Mid-Autumn Festival
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Customers crowd around a stall selling mooncakes ahead of the Mid-Autumn Festival in Hong Kong on September 4. Photo: AFP

LettersEven with new technology and all, mooncakes still represent our hearts

  • Readers discuss the tradition of Mid-Autumn gifting, the value of critical discussion on TV and the damaging effects of unrestrained capitalism
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As the Mid-Autumn Festival nears, the long-standing Chinese custom of offering gifts for traditional festivals is in full swing. It’s a custom we should seek to sustain in contemporary society.

The love and care expressed in greetings on festive occasions are often abstract and distant in nature. Therefore, it is good to offer gifts as a way to show our affection more concretely.

For instance, many employers give mooncakes and fruit baskets to their employees to thank them for their hard work and effort through the year, while businessmen send gifts to their partners to maintain relationships. Some also donate to charity organisations so vulnerable and underprivileged groups can also partake in the festive celebration.

Some people argue the custom of gift-giving has become outmoded. Advances in information and communication technology enable people around the world to maintain contact and relationships with family and friends, and we do not need to rely on tangible gifts as a medium. Also, as the standard of living has improved, gifts might no longer be appropriate or even be wasteful.

Nonetheless, despite social progress, the underlying spirit and value of handing out gifts should not be forgotten. It is still an important way for people to maintain relationships with one another and express personal feelings.

Adrian Lam, Tai Koo


How to make traditional mooncakes with five-star hotel dim sum master chef Tse Sun-fuk

How to make traditional mooncakes with five-star hotel dim sum master chef Tse Sun-fuk

Chugani’s interviews on local issues missed

Oh, how I miss Michael Chugani’s Straight Talk on TVB Pearl at 8pm on Tuesdays. He led the interviews with excellence and everyone from the establishment and opposition seemed to accept interviews, from Carrie Lam Cheng Yuet-ngor and Regina Ip Lau Suk-yee to social democrats such as Leung Kwok-hung and even protesters in 2019.

He asked critical questions with great integrity and never took anyone’s answer for granted but questioned them instead. This is exactly what a public service TV channel should do – open doors for everyone, discuss and debate the important issues in Hong Kong with a critical eye.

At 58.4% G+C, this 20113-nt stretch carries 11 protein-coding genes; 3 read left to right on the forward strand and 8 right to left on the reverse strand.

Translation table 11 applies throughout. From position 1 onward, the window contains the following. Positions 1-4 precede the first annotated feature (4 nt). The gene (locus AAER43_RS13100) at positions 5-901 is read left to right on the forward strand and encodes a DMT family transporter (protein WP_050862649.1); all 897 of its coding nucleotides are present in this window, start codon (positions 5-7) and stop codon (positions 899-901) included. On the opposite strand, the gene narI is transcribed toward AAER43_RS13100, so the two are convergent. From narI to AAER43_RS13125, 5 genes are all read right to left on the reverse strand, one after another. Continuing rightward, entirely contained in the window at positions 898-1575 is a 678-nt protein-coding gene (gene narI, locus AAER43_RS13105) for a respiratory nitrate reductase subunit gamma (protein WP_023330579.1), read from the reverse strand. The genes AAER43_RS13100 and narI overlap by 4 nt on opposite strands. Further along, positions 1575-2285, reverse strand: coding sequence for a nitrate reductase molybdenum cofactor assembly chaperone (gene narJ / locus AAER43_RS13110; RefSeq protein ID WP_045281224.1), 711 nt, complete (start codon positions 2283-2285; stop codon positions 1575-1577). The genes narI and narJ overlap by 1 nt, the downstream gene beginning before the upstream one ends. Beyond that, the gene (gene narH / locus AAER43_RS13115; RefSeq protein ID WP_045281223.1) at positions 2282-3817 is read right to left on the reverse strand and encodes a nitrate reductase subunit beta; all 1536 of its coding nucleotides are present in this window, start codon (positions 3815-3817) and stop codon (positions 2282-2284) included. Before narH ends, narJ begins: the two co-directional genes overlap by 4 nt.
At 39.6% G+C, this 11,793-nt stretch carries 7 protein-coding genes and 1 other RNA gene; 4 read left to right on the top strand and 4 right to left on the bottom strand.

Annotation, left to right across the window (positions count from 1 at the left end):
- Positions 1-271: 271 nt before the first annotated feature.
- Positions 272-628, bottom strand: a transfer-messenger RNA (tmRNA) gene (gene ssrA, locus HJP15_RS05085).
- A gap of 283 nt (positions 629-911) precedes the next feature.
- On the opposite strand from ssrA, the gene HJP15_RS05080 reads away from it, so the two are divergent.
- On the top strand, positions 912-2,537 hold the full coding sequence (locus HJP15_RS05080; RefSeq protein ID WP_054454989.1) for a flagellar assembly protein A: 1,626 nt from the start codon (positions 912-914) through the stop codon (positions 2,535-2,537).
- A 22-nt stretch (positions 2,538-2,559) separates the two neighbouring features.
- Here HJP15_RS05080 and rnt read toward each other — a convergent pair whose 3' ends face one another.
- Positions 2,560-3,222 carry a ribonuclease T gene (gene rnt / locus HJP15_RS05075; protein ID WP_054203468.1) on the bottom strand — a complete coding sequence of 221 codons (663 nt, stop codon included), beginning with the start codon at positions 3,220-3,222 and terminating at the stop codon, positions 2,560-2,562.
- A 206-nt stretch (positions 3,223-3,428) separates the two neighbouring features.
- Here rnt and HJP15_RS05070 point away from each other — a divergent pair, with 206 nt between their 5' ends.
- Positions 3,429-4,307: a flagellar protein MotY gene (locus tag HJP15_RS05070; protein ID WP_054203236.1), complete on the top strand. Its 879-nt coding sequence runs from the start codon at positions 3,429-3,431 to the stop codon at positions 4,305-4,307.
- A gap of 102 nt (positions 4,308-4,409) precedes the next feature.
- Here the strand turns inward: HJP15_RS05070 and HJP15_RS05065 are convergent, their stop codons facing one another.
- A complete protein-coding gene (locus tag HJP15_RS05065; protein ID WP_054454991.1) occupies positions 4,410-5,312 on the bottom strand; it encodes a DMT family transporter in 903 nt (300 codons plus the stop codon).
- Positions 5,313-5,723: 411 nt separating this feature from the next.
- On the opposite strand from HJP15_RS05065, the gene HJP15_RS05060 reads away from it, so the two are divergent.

Chugani’s talk show was the only real true journalistic effort I have watched on English-speaking TVB in the past 20 years. It was so great to have these 30 minutes of press freedom and journalistic independence when the rest of TVB’s programmes mainly consist of shows by celebrity chefs, outdated talent shows from the United States and Britain or self-produced shows for the rich to get advertising income.

What about an hour-long debate on whether public housing should be built on the Fanling golf course or whether domestic helpers should have the right to get a permanent Hong Kong identity card and be included in consumption voucher schemes? Then we would get somewhere, but the moderator has to be someone like Chugani.

Jan Hökerberg, Tuen Mun

Unfettered capitalism leaves the masses behind

I refer to the article, “Wealth inequality in China, US reveals a failure to learn lessons from fall of the Iron Curtain” ( September 3). Generally speaking, the more money we humans make, the more we want to make – and perhaps need to make.

A few successful social or labour uprisings notwithstanding, notably the Bolshevik and French revolutions, it seems to me the superfluously rich have essentially always had the police and military ready to protect their power and money, even over the basic needs of the masses.

Even today, the police and military can claim they must bust heads to maintain law and order as a priority. Therefore, inequality can persist.

Such powerful interests can debilitate high-level elected officials through implicit or explicit threats to transfer or eliminate jobs and capital investment – and thus economic stability – if corporate “requests” aren’t accommodated. It’s a political crippling that is worsened by a blaring mainstream media that is naturally critical of incumbent governments, especially in regards to jobs, capital transfers and economic weakening.

Still, there must be a point at which the status quo – where large corporate profits are maintained or increased while many people are denied even basic shelter and income – can and will end up hurting big business’s own monetary interests. I can imagine that a healthy, strong and large consumer base is needed.

Or could it be that, generally speaking, the drive for unlimited profit is somehow irresistible, including the willingness to simultaneously allow an already-squeezed consumer base to remain so or be squeezed even further?

When it comes to unhindered capitalism, I can see corporate CEOs shrugging their shoulders and defensively saying their job is to protect shareholders’ bottom-line interests. The shareholders meanwhile shrug their shoulders while defensively stating that they just collect the dividends and the CEOs are the ones to make the moral or ethical decisions. And so the moral buck gets passed back and forth.

Frank Sterle Jnr, British Columbia, Canada